Indian democracy needs to be much more transparent, accountable than it is today. The coalition of parties ensures that the interests of wider sections are taken into account in any decision-making process.
IRFAN ENGINEER | Caravan Daily
AFTER the air strike by Indian Air Force in Balakot, Pakistan on February 26, 2019, the Bharatiya Janata Party (BJP) seems to have recalibrated its main campaign issue to a strong leader and powerful India. Although even in the general elections held in May 2014, the 56” chest of the then aspirant PM Narendra Modi vs. the then PM Manmohan Singh – soft-spoken, weak and remote controlled underpinned the main campaign around “sabka saath sabka vikas” (solidarity with all and development of all) and “achhe din aanewale hain” (good times will be arriving).
Referring to the air strike by Indian Air Force in Balakot, the BJP president Amit Shah said, “Today’s action further demonstrates that India is safe and secure under the strong and decisive leadership of Prime Minister Narendra Modi.” (PTI, 2019). Prime Minister Modi himself accused that the opposition was guided by politics and selfish interests and neither wanted a powerful India nor a strong armed force (PTIa, 2019). It appears that one of the main campaign issues of the BJP would be that India would be weak and unsafe if the opposition parties were to be voted to power and only the BJP and PM Modi could ensure a powerful India.
Although the ruling BJP led coalition – the National Democratic Alliance (NDA) – itself is a coalition of several parties, PM Modi ridiculed the efforts of opposition parties to form a mahagathbandhan (grand alliance) to ensure that the contest in general elections in 2019 is, as far as possible, one to one and the opposition votes are not divided. Mahagathbandhan in Bihar defeated the BJP in Assembly elections and later when SP-BSP-RLD came together to contest Parliamentary by-polls in Gorakhpur and Kairana, the informal mahagathbandhan succeeded in defeating the BJP candidates in the seats formerly held by the BJP.
Later, BJP was defeated in the elections held in all five state assemblies – Rajasthan, MP, Chhattisgarh, Telangana, and Mizoram. This gave momentum to coming together of non-BJP parties opposed to their policies. The opposition raised issues of lack of promised development, lack of jobs for youth, agrarian distress and farmers’ suicides, corruption in Rafale deal, growing lawlessness of the goons subscribing to Hindutva political ideology, weakening of various democratic institutions, threat to pluralism and diversity, failure in combating terrorism in J&K and Maoists, and such other issues directly touching people’s day-to-day existence and bread and butter issues.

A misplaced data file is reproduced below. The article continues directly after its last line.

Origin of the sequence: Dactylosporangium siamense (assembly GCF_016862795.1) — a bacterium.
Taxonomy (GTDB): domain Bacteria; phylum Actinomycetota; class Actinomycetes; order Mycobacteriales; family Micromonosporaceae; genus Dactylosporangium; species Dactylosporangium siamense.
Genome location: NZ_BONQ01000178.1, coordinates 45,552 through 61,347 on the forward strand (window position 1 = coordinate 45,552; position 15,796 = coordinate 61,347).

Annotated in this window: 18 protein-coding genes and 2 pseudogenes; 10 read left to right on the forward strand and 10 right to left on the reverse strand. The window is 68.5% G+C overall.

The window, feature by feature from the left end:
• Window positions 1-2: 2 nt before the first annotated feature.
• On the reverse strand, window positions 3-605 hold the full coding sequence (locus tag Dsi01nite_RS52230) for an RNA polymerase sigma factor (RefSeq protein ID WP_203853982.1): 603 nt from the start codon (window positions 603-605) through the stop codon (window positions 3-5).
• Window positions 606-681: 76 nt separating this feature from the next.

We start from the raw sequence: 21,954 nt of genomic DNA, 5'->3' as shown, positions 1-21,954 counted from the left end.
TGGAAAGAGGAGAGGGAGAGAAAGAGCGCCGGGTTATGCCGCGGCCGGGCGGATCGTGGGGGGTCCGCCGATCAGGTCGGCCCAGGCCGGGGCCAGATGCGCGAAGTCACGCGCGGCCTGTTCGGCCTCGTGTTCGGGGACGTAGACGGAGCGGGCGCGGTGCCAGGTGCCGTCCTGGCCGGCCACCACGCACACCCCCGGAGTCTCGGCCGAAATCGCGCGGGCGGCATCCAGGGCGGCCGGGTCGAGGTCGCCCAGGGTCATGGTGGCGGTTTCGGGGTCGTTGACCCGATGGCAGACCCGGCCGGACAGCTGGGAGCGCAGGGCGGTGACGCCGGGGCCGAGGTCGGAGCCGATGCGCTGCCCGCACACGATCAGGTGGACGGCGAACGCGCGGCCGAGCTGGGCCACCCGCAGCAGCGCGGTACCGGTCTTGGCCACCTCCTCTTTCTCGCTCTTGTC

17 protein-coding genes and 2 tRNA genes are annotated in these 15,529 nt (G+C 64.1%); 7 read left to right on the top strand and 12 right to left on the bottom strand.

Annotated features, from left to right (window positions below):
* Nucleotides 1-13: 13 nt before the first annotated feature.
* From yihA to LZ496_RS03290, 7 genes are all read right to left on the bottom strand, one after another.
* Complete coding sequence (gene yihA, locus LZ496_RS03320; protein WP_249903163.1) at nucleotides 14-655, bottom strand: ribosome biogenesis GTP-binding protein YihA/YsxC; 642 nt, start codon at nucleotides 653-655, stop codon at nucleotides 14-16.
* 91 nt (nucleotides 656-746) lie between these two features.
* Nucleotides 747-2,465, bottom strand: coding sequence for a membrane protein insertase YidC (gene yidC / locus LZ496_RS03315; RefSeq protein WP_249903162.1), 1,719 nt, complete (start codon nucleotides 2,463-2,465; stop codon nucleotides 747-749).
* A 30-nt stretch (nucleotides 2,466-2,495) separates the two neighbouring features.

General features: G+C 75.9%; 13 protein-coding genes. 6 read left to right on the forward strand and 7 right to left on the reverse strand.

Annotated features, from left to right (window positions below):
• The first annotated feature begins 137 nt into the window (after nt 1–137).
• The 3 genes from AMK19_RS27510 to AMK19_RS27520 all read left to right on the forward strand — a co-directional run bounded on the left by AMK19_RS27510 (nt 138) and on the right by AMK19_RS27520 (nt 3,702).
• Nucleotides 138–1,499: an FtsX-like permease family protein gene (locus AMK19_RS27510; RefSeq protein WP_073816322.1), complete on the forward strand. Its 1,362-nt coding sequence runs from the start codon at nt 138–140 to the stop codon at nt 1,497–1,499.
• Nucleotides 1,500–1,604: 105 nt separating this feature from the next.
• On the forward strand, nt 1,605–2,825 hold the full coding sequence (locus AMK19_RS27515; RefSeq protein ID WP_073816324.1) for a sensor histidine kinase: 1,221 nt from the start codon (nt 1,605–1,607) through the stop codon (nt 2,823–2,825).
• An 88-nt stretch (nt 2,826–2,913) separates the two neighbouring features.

To counter these issues, before the air strike in Balakot the PM was building a campaign around his charismatic personality, presenting himself as an underdog victim who was abused as “neech” (of lowly origin), tea vendor, etc. by the well endowed “dynasty”, to invoke the sympathy and energies of the “bhakts” (devoted followers) and those under the influence of Hindu supremacist ideology in particular and marginalized sections of the society in general.
The forthcoming electoral battle so to say was being pitched as one between the dynasty and products of western education on one hand and him (Modi) as an underdog from marginalised section on the other. The other issue was ridiculing the efforts to build a mahagathbandhan of parties which stood for the idea of India as a plural, democratic and a secular country with equality, social justice and respecting fundamental rights of all citizens. In other words, the contest was shaping up as between charisma and populist leadership of Modi and upholding the Constitution and Constitutional values, democratic institutions and lack of promised development.
On the floor of the Parliament PM called the mahagathbandhan as mahamilavat (highly adulterated; unprincipled alliance) with only one political to agenda to dislodge him as he was against corruption. However, as noted above, after the air strike by the IAF in Balakot, the BJP seems to be reformulating its campaign increasingly on the issue of strong leader and powerful India.
Strong leader and powerful India may convey different meanings and different sense to different sections. To the liberals and left, a powerful country is one in which the citizenry is well provided for, healthy, skilled, productive and educated and where the state protects fundamental rights of every citizen on one hand; and the ownership of an identification of the citizenry with the state is strong. Powerful country according to the liberals and left is one where state ensures that basic needs of all sections of the society are met, which include no one is deprived of adequate nutritious food; adequately and decently clothed; everyone has access to decent and affordable housing; access to basic education; affordable and good health care and youth have jobs.